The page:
If you’re anything like me, today is a pretty big anniversary. Music was a big part of my childhood, and remains a big part of my adult life. Today is a big anniversary because 35 years ago today, MTV launched, and forever changed the way we consume music. While MTV did not invent the music video, they made it a part of our everyday lives. Looking back, as great as a song as Michael Jackson’s Thriller was, can you imagine it without that epic video? Would Madonna’s Like A Prayer have been anywhere nearly as controversial as it was without the video? Even Paula Abdul’s Opposites Attract became a favorite because in the video she was dancing with a cartoon cat.
Fun little trivia fact: the first ever video to air on MTV was Video Killed The Radio Star by The Buggles.
But, in fact, video did not kill the radio star. If anything, video enhanced the music lover’s appreciation of the song. It added a new dimension to what we already loved. It added layers to the story being told in the song. It added the faces of the larger than life characters that made the music.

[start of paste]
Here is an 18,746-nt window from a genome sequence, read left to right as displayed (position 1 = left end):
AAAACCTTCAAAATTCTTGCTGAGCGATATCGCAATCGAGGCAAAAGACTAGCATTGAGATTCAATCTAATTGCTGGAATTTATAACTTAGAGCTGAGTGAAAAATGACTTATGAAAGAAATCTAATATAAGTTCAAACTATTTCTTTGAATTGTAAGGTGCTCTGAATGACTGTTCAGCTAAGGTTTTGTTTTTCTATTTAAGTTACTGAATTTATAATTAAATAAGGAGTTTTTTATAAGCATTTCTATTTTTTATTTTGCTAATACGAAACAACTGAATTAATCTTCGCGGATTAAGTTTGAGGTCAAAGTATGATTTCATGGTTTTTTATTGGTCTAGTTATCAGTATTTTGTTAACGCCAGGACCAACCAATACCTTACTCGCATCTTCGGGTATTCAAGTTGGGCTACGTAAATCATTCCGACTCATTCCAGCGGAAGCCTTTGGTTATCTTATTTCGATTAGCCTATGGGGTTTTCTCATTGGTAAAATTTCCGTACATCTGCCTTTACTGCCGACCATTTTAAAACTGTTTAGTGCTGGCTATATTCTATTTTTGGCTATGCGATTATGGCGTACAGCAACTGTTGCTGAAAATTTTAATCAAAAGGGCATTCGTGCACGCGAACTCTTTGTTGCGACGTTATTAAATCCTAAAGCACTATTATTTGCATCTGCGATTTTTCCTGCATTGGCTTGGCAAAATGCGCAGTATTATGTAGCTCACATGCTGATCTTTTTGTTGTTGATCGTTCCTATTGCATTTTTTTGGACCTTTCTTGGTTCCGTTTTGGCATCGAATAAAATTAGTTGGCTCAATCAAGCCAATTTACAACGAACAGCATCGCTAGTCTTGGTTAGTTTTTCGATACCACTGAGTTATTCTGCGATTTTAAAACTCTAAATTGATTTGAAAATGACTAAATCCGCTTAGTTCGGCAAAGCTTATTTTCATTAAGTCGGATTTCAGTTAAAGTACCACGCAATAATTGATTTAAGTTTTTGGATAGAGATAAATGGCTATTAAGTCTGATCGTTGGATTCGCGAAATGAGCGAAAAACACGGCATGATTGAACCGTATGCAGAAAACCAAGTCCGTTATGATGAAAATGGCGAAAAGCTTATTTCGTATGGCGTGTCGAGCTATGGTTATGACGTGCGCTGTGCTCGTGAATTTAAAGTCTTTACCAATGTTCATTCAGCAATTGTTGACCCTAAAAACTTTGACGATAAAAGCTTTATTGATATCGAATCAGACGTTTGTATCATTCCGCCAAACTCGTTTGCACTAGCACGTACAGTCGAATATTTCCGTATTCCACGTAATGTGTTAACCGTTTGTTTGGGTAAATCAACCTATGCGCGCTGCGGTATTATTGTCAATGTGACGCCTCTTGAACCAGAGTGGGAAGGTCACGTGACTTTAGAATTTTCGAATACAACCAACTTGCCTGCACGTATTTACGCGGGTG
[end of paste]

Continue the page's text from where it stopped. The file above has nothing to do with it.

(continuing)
But, as I take a moment to acknowledge this anniversary, I think just as important as bringing music videos into our homes, MTV’s programming made the music and artists a bigger part of our lives. I, for one, could not get enough of MTV News. From awaiting concert tour updates, to album releases, to just finding out what the rock stars I followed were up to, MTV News was my outlet. As a kid growing up, I thought that was one of the coolest jobs ever. Kurt Loder, Martha Quinn, and all the rest of the VeeJays instantly became my heroes. Looking back, I’m sure that played a role in me wanting to grow up to be in broadcasting.
Along with the music, from its inception, MTV defined what was cool for my generation. One show in particular, was their game show, Remote Control. Hosted by Ken Ober, with Colin Quinn playing the sidekick role, Remote Control was about as raucous as a game show could be. And for me, it was perfection. While I’m sure some folks would say, “just get back to the music,” I was totally on board. It was fun and unpredictable. On top of that, America got its first glance at this guy:
Yes, that is a pre-SNL Adam Sandler.
MTV has since gotten so far away from its original concept that I’m left wondering why they keep the M in their name. But, when it was in its heyday, it truly defined my generation. Happy Birthday, MTV!